Source: Bob Adelmann
The Occupational and Safety Administration (OSHA) has fewer than 2,000 enforcers to cover the estimated seven million businesses employing 84 million workers impacted by Biden’s vaccine mandate. Doing the math, Michael Maharrey, the Communications Director for the Tenth Amendment Center, calculated “it would take them 160 years to inspect every business … just one time. That’s why [OSHA] will have to rely on snitches to have any hope of enforcing the vaccine mandate.”
That’s exactly what OSHA plans to do. OSHA’s former chief of staff, Debbie Berkowitz, admits that “there is no army of OSHA inspectors that are going to be knocking on employers’ doors or even calling them. They’re going to rely on workers … to file complaints.”
They’re also going to be doing “spot checks” of businesses, and when one is found to be in violation, it will be headline news in order to keep other businesses in line.
Call them betrayers, canaries, snitches, squealers, stool pigeons, or whistleblowers, this is the weak link in OSHA’s enforcement chain. As Maharrey noted, “Here’s the dirty little secret they don’t want you to know: partnerships and ‘team efforts’ don’t work when half the team quits.”
For the moment, at least, OSHA has “suspended activities related to the implementation and enforcement of the ETS [emergency temporary standard] pending future developments in the litigation.” The Fifth Circuit issued a temporary injunction against OSHA and then reaffirmed it on Friday.
Today a lottery will take place to determine where all the challenges that have been brought against OSHA by multiple states in 11 of the 12 circuit courts will be resolved. Federal law requires that when “multiple petitions for review of a single agency’s order are filed in at least two courts of appeal” a lottery must take place to determine which court will adjudicate the matter.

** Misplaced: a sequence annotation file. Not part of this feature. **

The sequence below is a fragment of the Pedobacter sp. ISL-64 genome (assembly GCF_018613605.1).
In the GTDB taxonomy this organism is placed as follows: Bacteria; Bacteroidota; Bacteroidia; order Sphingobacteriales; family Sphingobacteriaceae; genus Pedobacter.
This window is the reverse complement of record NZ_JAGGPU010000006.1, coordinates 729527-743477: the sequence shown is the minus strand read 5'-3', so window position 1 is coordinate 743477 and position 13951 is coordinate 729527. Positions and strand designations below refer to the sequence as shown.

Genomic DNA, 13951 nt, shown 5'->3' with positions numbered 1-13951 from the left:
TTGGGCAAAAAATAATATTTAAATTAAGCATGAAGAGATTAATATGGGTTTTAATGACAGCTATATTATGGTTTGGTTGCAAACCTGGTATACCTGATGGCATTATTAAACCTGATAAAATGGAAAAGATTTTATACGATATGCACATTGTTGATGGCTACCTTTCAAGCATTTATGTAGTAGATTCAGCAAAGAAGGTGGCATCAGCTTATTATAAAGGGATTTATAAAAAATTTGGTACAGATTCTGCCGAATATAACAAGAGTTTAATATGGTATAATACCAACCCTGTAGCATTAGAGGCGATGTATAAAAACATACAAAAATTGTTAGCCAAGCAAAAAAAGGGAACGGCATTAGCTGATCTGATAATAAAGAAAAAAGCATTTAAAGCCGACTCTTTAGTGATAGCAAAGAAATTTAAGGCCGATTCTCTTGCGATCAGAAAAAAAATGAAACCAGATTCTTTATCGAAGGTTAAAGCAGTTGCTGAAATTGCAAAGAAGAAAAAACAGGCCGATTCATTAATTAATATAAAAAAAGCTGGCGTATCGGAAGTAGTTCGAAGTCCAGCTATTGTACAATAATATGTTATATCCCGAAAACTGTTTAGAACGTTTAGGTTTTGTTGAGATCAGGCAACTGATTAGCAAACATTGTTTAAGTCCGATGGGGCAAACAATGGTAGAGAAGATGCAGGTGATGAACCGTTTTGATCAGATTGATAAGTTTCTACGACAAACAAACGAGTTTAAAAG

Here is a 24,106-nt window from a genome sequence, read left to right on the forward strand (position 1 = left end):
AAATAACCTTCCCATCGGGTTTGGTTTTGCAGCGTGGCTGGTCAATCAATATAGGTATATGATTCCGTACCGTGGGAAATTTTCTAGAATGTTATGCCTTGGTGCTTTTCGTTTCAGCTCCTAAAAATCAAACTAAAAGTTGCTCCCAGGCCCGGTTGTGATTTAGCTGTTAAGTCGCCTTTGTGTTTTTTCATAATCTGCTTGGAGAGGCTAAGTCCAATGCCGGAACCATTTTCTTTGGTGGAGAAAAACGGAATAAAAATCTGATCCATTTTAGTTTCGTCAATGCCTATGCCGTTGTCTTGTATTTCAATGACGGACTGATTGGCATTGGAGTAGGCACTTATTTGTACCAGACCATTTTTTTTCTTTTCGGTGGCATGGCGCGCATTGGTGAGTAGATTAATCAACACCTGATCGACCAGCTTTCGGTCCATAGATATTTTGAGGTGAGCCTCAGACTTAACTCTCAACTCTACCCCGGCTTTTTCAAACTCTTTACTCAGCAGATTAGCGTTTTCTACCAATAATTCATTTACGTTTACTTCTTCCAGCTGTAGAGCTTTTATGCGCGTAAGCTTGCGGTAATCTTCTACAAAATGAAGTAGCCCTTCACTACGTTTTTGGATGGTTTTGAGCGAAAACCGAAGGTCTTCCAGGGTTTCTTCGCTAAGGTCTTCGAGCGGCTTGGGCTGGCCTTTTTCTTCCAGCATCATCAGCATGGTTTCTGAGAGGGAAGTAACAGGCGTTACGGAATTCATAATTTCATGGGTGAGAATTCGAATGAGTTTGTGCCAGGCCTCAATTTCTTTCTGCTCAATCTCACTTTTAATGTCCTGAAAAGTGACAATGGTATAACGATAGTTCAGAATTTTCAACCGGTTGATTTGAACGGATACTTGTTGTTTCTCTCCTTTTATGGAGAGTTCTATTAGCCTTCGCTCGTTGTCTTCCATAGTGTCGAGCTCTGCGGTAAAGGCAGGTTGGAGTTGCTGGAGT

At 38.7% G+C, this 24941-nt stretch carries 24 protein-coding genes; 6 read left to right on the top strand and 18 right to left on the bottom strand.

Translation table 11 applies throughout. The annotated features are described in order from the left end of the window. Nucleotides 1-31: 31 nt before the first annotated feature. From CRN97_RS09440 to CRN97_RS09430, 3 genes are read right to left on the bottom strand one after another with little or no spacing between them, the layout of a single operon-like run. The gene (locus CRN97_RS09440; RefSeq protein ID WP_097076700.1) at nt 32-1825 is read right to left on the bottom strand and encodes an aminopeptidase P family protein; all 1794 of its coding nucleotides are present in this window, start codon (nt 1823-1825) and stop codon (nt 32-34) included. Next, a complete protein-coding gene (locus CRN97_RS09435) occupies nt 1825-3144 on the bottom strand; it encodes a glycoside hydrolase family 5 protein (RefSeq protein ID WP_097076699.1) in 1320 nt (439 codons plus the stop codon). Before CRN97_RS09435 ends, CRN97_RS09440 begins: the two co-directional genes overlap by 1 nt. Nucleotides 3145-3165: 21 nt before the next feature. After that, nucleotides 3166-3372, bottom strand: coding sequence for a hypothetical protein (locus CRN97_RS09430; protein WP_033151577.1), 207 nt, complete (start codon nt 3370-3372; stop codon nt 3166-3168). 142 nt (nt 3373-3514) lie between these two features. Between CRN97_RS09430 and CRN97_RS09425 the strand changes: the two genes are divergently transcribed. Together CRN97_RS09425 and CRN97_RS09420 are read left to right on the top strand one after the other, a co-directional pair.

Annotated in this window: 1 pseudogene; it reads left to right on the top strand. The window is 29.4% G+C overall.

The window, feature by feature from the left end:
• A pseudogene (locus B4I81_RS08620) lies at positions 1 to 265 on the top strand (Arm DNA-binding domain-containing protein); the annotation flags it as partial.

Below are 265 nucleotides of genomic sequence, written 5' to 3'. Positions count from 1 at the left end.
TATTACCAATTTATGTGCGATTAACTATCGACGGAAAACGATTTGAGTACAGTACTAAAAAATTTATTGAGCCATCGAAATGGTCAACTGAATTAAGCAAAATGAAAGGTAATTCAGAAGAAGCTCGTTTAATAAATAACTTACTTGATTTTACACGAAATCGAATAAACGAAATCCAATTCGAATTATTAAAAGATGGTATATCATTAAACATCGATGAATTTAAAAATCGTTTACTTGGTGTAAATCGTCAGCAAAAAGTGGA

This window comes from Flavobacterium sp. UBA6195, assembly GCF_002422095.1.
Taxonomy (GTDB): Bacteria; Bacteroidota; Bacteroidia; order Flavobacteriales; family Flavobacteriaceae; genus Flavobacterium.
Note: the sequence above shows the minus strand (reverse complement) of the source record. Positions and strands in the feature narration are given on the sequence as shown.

The Federalist, No. 46, written by “Publius” (James Madison), directly addresses the issue: What happens if the court rules that OSHA does in fact have the authority to enforce Biden’s vaccine mandate?
The ultimate authority … resides in the people alone….
[When] the members of the federal government will be dependent on the members of the state government [for enforcement] … the state governments must clearly have the advantage….
Twenty-seven state governments have already brought lawsuits against OSHA. As Madison noted:
Should an unwarrantable measure of the federal government be unpopular in a particular state … the means of opposition to it are powerful and at hand. The disquietude of the people, their repugnance and perhaps refusal to co-operate with the officers of the [federal government] … would form … very serious impediments, and where the sentiments of several adjoining states happened to be in unison, would present obstructions which the federal government would hardly be willing to encounter.
That is how the author of the Constitution, looking ahead 230 years to today, would handle the problem of OSHA: Just say no. Even if the courts say OSHA is legitimate, and its ETS is legal, those 27 states could still just say no.
As Maharrey wrote: “If employees refuse to tell on their coworkers and employers, and if states refuse to help enforce the vaccine mandates, the vaccine mandates won’t be enforced.”